The margin of the Bharatiya Janata Party’s (BJP) 2019 election victory took many political analysts by surprise. And, according to new research, the BJP’s resounding victory marks the beginning of a radically new chapter in Indian politics.

In an article published by the Carnegie Endowment for International Peace, an American think-tank, Milan Vaishnav and Jamie Hintson use historical election data and post-election studies to show that India has moved on from coalition politics, which characterized Indian politics from 1989 to 2014, to a new dominant party system which is premised on a unique set of political principles.

To illustrate BJP’s dominance, they show how the party has made inroads into uncharted political territory (such as East India) and draw support from nearly all Hindu caste groups. Even at state level, the BJP’s clout is increasing with the party contributing 32% of all Members of the Legislative Assembly (MLAs) across India. According to the authors, if the BJP performs well in upcoming state polls in Haryana, Jharkhand, and Maharashtra, it could claim a majority in the Rajya Sabha by the end of 2020.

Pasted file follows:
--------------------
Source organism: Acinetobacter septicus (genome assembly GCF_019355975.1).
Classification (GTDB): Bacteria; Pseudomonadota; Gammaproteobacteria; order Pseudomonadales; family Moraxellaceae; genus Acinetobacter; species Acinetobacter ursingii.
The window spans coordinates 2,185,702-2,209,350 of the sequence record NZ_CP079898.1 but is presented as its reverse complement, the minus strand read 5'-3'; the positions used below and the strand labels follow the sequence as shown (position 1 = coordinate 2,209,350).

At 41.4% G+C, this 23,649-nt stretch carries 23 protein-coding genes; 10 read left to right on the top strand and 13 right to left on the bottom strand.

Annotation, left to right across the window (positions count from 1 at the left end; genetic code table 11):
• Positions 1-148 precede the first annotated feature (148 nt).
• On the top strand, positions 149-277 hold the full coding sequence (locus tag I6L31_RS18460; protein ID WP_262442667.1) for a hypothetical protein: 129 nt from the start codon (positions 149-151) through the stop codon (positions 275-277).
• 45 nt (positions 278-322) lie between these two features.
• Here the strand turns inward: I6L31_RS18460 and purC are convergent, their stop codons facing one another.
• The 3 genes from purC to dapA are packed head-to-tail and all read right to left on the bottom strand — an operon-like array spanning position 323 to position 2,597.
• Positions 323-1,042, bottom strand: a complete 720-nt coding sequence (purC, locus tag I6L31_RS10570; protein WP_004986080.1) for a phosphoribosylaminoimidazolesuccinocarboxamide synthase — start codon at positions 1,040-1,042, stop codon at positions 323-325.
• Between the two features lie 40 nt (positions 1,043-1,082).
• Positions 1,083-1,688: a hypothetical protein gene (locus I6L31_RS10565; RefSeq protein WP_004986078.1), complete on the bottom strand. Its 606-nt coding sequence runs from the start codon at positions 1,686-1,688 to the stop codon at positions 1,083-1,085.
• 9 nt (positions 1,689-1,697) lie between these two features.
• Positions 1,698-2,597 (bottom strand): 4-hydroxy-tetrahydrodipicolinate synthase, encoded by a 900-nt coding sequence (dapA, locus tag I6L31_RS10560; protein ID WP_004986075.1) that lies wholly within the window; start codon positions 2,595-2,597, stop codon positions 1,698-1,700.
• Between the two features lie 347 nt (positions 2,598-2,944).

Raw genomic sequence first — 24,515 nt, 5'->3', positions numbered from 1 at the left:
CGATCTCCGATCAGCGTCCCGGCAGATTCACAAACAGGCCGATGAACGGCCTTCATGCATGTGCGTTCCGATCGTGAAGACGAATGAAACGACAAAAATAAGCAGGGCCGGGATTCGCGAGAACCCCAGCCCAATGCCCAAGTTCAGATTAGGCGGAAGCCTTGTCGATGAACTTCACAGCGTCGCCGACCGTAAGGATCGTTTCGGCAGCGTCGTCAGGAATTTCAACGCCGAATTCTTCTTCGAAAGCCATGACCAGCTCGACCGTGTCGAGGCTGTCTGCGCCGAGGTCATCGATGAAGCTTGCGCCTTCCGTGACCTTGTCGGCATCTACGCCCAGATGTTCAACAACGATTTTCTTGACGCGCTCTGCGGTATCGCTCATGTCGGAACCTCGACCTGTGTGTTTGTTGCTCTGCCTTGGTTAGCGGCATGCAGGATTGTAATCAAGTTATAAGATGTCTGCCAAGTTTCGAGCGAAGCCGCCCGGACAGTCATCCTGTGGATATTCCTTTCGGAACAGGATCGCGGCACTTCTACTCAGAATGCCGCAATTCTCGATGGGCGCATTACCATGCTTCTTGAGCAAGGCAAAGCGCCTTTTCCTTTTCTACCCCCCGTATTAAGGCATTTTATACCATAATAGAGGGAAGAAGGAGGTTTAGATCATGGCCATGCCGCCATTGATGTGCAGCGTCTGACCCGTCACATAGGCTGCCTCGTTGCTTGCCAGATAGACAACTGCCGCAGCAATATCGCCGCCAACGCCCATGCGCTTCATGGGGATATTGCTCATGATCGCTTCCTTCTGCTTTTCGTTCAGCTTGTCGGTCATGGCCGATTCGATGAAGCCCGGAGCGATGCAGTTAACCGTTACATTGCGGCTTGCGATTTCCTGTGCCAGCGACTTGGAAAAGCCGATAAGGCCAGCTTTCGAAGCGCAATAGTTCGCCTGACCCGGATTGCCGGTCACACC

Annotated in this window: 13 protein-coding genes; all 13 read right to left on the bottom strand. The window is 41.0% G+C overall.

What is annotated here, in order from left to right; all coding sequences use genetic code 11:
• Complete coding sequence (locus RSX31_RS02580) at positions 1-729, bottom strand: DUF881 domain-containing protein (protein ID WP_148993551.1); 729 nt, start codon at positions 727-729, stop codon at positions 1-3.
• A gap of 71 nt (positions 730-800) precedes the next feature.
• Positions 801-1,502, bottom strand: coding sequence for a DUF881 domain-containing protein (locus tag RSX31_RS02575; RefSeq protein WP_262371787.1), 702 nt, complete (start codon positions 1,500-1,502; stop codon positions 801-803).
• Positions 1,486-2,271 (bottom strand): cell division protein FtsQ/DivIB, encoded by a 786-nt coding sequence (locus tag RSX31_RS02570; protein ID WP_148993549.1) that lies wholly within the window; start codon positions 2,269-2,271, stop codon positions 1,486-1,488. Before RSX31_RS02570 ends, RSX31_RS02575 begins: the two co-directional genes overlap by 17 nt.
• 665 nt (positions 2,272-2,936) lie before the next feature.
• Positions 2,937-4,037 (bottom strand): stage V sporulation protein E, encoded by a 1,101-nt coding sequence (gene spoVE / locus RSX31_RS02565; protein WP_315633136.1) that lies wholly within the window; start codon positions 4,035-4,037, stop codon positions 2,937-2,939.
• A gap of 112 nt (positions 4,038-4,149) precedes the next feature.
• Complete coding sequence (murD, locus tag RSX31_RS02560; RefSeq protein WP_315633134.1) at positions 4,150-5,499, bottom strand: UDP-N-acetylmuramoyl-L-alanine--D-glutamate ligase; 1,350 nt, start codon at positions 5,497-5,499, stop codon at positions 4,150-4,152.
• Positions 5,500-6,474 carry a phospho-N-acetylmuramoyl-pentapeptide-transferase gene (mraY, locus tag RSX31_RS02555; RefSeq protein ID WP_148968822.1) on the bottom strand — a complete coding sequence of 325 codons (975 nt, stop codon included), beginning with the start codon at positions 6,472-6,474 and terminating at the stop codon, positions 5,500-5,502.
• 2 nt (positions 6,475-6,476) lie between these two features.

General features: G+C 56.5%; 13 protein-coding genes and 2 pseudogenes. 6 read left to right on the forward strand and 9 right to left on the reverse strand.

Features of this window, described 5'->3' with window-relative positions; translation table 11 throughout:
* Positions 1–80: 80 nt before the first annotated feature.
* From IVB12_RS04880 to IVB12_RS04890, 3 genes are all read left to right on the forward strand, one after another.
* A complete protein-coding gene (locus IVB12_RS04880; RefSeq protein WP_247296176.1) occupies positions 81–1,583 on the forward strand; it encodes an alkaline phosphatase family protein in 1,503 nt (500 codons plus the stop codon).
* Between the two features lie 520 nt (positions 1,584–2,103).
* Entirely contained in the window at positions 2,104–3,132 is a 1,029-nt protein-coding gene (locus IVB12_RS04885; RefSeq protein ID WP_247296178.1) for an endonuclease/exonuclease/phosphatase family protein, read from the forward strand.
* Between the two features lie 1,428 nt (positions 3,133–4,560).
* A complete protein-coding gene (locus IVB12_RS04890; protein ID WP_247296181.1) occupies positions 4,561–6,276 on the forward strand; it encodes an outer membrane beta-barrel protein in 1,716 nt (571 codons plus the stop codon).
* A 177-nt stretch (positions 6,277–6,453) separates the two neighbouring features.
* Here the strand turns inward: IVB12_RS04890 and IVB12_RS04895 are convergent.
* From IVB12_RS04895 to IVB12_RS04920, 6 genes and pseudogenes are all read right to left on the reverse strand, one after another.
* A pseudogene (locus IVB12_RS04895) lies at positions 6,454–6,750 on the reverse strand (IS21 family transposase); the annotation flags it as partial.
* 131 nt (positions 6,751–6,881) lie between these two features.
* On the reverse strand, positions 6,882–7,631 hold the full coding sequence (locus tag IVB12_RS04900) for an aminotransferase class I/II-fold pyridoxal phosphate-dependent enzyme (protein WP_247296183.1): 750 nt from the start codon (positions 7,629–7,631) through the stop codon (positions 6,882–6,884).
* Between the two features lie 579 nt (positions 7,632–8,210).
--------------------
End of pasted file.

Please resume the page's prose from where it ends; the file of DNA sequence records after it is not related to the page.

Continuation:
The authors also suggest that the reduction in India’s political fragmentation, weaker political competition and increased voter turnout over the last two general elections have contributed to the BJP’s rise.

Finally, underpinning this dominance, the authors suggest, is BJP’s new, nationalist narrative which resonates strongly with Indian voters. The BJP, partly through Narendra Modi’s charismatic leadership, has developed an image as being pro-development and anti-corruption. Supplementing this a well-resourced national party machinery far ahead of its competitors. All these factors suggest that India is now witnessing a new electoral order.

Also Read: The Dawn of India’s Fourth Party System

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